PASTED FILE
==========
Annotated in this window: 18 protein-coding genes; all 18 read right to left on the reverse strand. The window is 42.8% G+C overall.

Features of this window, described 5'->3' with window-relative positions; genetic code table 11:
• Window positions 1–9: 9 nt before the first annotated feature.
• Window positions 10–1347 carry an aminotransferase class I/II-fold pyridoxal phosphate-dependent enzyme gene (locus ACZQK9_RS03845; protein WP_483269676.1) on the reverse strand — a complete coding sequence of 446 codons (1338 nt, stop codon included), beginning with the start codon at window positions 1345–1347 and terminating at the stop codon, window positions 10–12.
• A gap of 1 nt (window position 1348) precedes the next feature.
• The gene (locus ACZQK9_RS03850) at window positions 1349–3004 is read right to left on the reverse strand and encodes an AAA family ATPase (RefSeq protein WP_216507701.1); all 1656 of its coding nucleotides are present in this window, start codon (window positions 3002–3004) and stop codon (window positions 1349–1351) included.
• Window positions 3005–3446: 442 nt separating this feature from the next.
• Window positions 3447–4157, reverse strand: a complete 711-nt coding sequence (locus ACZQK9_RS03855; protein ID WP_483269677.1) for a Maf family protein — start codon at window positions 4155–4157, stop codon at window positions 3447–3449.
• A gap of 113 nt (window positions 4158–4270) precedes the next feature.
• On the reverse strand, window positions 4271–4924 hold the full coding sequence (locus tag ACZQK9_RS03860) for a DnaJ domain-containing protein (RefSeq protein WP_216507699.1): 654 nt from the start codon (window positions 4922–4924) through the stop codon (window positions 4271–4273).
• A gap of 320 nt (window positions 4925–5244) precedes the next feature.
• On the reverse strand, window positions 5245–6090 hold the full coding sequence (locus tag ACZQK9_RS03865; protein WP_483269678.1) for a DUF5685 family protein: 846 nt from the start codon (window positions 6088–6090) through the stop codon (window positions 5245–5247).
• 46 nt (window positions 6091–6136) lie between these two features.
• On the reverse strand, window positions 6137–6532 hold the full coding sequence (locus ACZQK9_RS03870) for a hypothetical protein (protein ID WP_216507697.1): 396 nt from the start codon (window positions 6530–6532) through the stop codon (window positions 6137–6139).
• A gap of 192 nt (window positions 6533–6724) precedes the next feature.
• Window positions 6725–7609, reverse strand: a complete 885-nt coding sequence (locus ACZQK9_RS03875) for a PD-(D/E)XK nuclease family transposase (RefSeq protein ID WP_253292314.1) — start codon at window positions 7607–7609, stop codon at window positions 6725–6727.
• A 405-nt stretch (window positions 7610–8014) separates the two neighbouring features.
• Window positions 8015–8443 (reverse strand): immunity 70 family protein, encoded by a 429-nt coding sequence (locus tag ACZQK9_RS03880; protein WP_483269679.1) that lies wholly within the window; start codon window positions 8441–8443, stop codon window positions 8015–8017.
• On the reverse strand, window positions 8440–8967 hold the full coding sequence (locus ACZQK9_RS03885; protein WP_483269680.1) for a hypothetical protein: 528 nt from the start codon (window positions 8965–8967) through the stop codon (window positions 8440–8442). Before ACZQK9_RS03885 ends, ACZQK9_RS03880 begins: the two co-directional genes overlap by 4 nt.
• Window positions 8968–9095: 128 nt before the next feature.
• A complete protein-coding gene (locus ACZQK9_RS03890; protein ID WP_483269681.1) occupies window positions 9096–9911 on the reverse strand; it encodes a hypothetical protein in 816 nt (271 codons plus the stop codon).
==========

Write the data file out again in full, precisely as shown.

Annotated in this window: 18 protein-coding genes; all 18 read right to left on the reverse strand. The window is 42.8% G+C overall.

Features of this window, described 5'->3' with window-relative positions; genetic code table 11:
• Window positions 1–9: 9 nt before the first annotated feature.
• Window positions 10–1347 carry an aminotransferase class I/II-fold pyridoxal phosphate-dependent enzyme gene (locus ACZQK9_RS03845; protein WP_483269676.1) on the reverse strand — a complete coding sequence of 446 codons (1338 nt, stop codon included), beginning with the start codon at window positions 1345–1347 and terminating at the stop codon, window positions 10–12.
• A gap of 1 nt (window position 1348) precedes the next feature.
• The gene (locus ACZQK9_RS03850) at window positions 1349–3004 is read right to left on the reverse strand and encodes an AAA family ATPase (RefSeq protein WP_216507701.1); all 1656 of its coding nucleotides are present in this window, start codon (window positions 3002–3004) and stop codon (window positions 1349–1351) included.
• Window positions 3005–3446: 442 nt separating this feature from the next.
• Window positions 3447–4157, reverse strand: a complete 711-nt coding sequence (locus ACZQK9_RS03855; protein ID WP_483269677.1) for a Maf family protein — start codon at window positions 4155–4157, stop codon at window positions 3447–3449.
• A gap of 113 nt (window positions 4158–4270) precedes the next feature.
• On the reverse strand, window positions 4271–4924 hold the full coding sequence (locus tag ACZQK9_RS03860) for a DnaJ domain-containing protein (RefSeq protein WP_216507699.1): 654 nt from the start codon (window positions 4922–4924) through the stop codon (window positions 4271–4273).
• A gap of 320 nt (window positions 4925–5244) precedes the next feature.
• On the reverse strand, window positions 5245–6090 hold the full coding sequence (locus tag ACZQK9_RS03865; protein WP_483269678.1) for a DUF5685 family protein: 846 nt from the start codon (window positions 6088–6090) through the stop codon (window positions 5245–5247).
• 46 nt (window positions 6091–6136) lie between these two features.
• On the reverse strand, window positions 6137–6532 hold the full coding sequence (locus ACZQK9_RS03870) for a hypothetical protein (protein ID WP_216507697.1): 396 nt from the start codon (window positions 6530–6532) through the stop codon (window positions 6137–6139).
• A gap of 192 nt (window positions 6533–6724) precedes the next feature.
• Window positions 6725–7609, reverse strand: a complete 885-nt coding sequence (locus ACZQK9_RS03875) for a PD-(D/E)XK nuclease family transposase (RefSeq protein ID WP_253292314.1) — start codon at window positions 7607–7609, stop codon at window positions 6725–6727.
• A 405-nt stretch (window positions 7610–8014) separates the two neighbouring features.
• Window positions 8015–8443 (reverse strand): immunity 70 family protein, encoded by a 429-nt coding sequence (locus tag ACZQK9_RS03880; protein WP_483269679.1) that lies wholly within the window; start codon window positions 8441–8443, stop codon window positions 8015–8017.
• On the reverse strand, window positions 8440–8967 hold the full coding sequence (locus ACZQK9_RS03885; protein WP_483269680.1) for a hypothetical protein: 528 nt from the start codon (window positions 8965–8967) through the stop codon (window positions 8440–8442). Before ACZQK9_RS03885 ends, ACZQK9_RS03880 begins: the two co-directional genes overlap by 4 nt.
• Window positions 8968–9095: 128 nt before the next feature.
• A complete protein-coding gene (locus ACZQK9_RS03890; protein ID WP_483269681.1) occupies window positions 9096–9911 on the reverse strand; it encodes a hypothetical protein in 816 nt (271 codons plus the stop codon).